In December 2022, eight years later, President Joe Biden hosted the 2nd US-Africa Leader’s Summit, again in Washington, DC, attended by leaders from 49 African states as well as the head of the African Union Commission.

France-Africa Summit

This was created in 1973, which was just a decade after the independence of French colonies. The main resolutions were to consolidate the influence of France.

It was originally scheduled to be held annually, with the host alternating between France and Africa. This, however, changed beginning in 1990, when it was decided to be held biennially.

The last edition, dubbed The New Africa-France Summit, was held in Montpellier on October 8, 2021.

Arab-Africa Summit

In March 1977, in Cairo, Egypt, the first Africa-Arab Summit was held, culminating in the oldest cooperation arrangement that Africa has entered into through a Declaration and Program of Action adopted during the Summit.

The second was held in Sirte, Libya, in 2010, the third in Kuwait in 2013, and the fourth in Malabo in 2016, the capital of Equatorial Guinea. The fifth, which was due to be held in Riyadh, was postponed as a result of ongoing developments in Gaza.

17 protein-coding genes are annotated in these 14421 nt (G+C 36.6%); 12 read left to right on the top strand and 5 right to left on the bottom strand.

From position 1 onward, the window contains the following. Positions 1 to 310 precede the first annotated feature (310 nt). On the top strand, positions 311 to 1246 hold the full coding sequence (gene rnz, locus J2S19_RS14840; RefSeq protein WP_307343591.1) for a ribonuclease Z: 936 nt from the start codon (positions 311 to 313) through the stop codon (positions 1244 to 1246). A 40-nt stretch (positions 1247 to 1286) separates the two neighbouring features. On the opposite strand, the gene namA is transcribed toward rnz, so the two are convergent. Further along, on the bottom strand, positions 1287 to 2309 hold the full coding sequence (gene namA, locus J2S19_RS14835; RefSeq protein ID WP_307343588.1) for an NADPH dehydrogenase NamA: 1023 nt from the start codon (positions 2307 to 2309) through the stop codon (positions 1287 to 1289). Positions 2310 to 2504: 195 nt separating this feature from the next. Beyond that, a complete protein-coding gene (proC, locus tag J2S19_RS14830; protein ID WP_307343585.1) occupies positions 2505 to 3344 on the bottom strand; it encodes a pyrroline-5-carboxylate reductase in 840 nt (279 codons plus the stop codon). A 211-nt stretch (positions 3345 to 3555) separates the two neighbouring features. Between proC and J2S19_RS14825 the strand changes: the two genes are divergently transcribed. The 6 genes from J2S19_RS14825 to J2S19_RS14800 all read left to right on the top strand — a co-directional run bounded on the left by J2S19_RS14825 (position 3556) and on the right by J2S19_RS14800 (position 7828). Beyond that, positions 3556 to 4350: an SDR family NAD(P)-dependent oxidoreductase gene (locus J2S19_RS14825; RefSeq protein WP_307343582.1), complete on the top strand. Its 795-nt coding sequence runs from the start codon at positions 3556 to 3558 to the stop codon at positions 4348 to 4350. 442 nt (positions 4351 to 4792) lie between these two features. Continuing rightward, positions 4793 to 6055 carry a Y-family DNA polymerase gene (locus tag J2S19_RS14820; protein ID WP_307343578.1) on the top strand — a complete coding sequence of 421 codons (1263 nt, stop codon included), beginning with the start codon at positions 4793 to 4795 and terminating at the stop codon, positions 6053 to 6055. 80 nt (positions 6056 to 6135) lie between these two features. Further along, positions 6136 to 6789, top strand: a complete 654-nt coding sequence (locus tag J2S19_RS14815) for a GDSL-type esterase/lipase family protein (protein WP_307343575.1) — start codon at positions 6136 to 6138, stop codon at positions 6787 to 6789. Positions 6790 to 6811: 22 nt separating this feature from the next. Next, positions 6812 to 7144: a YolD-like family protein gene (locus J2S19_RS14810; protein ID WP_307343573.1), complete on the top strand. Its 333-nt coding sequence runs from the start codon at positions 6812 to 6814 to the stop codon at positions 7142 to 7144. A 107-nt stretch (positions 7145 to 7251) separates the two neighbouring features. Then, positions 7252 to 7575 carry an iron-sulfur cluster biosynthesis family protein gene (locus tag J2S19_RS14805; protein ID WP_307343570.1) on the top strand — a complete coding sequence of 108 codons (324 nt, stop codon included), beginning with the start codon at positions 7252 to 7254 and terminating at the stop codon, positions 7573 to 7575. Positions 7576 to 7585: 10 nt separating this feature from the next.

AU-EU Summit

Institutionally, it started with the 2000 Cairo, Egypt, Africa-EU Summit and continued with the 2007 Lisbon, Portugal, Second Africa-EU Summit, where an Action Plan and the Africa-EU Joint Strategy (JAES) were approved.

It was structured to be held triennially; however, that has not been delivered. The last edition of the AU-EU Summit was held in Brussels in February 2022; it was initially scheduled for October 2020 but was postponed due to the COVID-19 pandemic.

Russia-Africa Summit

The First Russia-Africa Summit took place on October 23–24, 2019 in Sochi under the motto ‘For Peace, Security, and Development’. It attracted 39 African heads of state.

See Also

The second Russia-Africa Summit was postponed from its initial October 2022 date at the African Union headquarters in Addis Ababa, Ethiopia, to July 27 and 28, 2023, at the Expo Forum in St. Petersburg.

Saudi-Africa Summit

The first Saudi Arabia-Africa summit took place in Riyadh on November 10, and it was the most recent in a series of meetings known as “Africa+1.”

Other Africa+1 Summits:

The list is endless. There are several other such gatherings including Italy-Africa Summit, Korea-Africa Summit, Turkey-Africa Partnership Summit, India-Africa Forum Summit, UK-Africa Investment Summit, Tokyo International Conference on African Development (TICAD), EU-Africa Business Summit, Indonesia-Africa Forum, Brazil Africa Forum amongst others.

Why FOCAC Matters Most